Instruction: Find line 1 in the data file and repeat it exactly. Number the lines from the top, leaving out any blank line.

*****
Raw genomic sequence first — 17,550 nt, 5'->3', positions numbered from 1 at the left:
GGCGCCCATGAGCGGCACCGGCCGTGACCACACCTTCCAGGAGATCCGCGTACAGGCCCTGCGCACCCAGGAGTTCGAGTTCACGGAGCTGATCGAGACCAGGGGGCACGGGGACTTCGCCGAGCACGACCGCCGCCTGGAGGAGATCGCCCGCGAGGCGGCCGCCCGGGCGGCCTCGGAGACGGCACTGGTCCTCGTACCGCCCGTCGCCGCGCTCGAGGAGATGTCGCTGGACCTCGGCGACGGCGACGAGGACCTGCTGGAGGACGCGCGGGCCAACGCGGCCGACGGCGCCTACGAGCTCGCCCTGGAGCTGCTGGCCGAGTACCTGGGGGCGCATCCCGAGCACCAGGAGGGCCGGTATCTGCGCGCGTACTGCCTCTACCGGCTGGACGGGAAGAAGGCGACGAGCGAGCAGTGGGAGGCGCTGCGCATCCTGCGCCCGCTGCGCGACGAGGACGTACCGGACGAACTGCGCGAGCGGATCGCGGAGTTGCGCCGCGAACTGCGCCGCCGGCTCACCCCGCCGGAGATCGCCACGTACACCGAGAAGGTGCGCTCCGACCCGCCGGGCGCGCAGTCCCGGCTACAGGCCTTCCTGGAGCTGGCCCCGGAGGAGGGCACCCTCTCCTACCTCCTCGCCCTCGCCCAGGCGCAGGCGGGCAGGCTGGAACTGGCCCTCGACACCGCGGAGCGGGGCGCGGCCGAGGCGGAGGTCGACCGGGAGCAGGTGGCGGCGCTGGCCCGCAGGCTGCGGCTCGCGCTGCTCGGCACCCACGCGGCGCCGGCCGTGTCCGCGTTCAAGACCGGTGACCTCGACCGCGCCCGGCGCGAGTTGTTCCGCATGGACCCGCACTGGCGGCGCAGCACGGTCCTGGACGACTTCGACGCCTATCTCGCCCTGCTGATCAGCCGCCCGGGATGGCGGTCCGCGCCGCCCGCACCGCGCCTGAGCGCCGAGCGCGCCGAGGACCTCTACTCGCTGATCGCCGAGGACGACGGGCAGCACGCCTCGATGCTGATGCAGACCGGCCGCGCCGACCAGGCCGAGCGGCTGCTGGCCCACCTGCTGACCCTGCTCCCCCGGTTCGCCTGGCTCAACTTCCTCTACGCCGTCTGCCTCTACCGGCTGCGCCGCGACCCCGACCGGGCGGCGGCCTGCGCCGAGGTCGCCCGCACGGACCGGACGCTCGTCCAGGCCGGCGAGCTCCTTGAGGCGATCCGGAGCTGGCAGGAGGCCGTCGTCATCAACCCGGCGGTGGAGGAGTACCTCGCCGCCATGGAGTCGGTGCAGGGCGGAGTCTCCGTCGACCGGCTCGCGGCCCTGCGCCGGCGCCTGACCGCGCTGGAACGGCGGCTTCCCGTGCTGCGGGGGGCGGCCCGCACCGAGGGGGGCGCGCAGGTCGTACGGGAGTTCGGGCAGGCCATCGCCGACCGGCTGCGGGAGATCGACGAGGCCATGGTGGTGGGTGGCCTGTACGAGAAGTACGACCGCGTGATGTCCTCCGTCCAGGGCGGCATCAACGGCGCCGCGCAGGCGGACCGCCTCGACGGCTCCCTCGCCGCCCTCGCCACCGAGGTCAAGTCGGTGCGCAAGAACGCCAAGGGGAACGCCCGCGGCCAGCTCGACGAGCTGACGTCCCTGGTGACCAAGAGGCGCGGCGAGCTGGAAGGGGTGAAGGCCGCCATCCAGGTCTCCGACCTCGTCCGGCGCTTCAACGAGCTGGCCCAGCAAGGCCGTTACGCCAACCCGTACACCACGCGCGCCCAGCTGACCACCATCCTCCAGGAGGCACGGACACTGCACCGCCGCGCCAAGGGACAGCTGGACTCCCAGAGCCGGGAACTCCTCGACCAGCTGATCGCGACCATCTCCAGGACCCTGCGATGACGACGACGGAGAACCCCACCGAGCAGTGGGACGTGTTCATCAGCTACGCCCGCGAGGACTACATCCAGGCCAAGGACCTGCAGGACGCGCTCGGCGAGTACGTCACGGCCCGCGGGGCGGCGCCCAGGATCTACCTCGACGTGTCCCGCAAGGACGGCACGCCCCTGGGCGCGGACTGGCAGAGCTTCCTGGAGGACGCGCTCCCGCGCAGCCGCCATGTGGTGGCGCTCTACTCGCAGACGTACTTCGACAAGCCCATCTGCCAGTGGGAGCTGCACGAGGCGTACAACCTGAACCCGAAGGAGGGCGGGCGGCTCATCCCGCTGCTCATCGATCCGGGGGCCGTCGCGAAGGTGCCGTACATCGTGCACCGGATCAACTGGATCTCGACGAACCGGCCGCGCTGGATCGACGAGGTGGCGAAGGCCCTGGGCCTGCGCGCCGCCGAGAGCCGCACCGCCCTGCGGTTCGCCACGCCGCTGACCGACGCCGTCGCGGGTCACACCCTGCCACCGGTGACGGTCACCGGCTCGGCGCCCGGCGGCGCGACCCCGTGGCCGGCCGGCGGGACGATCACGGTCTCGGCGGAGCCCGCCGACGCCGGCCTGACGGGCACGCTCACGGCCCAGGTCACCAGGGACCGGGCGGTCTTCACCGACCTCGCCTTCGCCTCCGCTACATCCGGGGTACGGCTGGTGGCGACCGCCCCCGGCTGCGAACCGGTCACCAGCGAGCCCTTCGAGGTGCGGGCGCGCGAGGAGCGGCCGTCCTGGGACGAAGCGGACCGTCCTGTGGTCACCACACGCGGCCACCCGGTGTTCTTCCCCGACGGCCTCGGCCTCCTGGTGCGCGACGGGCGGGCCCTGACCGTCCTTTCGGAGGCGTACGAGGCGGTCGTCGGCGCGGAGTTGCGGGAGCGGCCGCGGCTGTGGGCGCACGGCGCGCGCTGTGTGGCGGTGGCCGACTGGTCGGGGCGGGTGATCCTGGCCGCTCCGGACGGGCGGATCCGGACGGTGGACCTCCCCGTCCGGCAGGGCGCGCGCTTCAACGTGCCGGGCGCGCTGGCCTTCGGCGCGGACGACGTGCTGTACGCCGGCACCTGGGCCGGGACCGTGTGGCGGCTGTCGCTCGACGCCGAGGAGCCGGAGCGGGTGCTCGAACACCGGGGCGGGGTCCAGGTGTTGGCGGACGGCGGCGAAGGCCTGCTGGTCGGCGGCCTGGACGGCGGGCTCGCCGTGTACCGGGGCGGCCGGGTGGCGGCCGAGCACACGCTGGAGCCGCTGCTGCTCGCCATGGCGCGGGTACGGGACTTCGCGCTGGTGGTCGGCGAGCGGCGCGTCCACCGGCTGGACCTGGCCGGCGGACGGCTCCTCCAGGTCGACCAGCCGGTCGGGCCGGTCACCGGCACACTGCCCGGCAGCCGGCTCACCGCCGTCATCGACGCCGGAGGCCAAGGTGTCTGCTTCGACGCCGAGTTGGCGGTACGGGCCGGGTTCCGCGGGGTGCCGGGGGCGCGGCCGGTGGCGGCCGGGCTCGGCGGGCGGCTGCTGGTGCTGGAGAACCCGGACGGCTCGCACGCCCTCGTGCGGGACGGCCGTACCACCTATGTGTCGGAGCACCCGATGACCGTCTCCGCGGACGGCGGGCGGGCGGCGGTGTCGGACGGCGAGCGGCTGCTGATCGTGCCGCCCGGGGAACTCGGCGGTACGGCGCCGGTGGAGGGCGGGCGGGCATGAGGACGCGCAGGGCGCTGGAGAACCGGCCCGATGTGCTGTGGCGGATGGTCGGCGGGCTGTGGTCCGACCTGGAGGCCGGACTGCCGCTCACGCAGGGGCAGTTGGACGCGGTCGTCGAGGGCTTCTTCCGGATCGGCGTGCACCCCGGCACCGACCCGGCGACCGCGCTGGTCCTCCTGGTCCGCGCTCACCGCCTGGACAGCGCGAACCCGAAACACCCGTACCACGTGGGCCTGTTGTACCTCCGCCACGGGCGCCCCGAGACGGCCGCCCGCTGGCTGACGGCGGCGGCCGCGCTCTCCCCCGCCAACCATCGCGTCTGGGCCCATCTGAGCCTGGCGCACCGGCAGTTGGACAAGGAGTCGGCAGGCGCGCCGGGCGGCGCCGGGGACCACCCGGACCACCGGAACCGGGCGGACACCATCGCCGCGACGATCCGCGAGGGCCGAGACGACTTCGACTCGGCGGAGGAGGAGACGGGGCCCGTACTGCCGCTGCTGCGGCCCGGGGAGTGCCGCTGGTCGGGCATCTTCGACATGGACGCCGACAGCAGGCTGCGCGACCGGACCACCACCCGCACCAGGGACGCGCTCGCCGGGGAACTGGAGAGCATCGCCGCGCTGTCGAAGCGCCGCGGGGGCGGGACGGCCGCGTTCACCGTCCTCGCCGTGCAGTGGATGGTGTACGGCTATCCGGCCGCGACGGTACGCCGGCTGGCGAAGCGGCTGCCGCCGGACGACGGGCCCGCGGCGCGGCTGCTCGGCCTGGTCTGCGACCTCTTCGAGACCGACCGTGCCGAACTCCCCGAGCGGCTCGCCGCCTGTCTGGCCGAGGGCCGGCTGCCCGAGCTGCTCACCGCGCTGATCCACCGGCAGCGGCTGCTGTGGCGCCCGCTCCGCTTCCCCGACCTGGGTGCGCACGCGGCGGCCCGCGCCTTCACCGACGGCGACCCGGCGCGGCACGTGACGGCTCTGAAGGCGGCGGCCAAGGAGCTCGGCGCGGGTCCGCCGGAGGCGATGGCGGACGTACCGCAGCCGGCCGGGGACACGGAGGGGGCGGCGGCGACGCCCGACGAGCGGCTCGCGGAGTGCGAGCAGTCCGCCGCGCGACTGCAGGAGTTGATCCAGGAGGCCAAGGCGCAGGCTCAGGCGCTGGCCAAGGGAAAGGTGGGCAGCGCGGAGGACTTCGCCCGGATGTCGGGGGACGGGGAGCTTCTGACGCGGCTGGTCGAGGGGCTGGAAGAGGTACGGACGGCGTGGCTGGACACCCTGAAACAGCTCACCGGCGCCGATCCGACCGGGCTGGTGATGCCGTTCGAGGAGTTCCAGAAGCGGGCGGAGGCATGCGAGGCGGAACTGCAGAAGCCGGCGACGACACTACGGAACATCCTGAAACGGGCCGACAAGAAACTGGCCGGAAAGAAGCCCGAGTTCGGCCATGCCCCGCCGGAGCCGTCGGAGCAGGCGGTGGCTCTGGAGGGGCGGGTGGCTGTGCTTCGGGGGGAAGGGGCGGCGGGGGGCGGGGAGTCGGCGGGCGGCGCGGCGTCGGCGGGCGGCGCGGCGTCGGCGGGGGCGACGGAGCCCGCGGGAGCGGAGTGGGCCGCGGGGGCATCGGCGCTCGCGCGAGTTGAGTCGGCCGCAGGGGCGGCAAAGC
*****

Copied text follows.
Raw genomic sequence first — 17,550 nt, 5'->3', positions numbered from 1 at the left: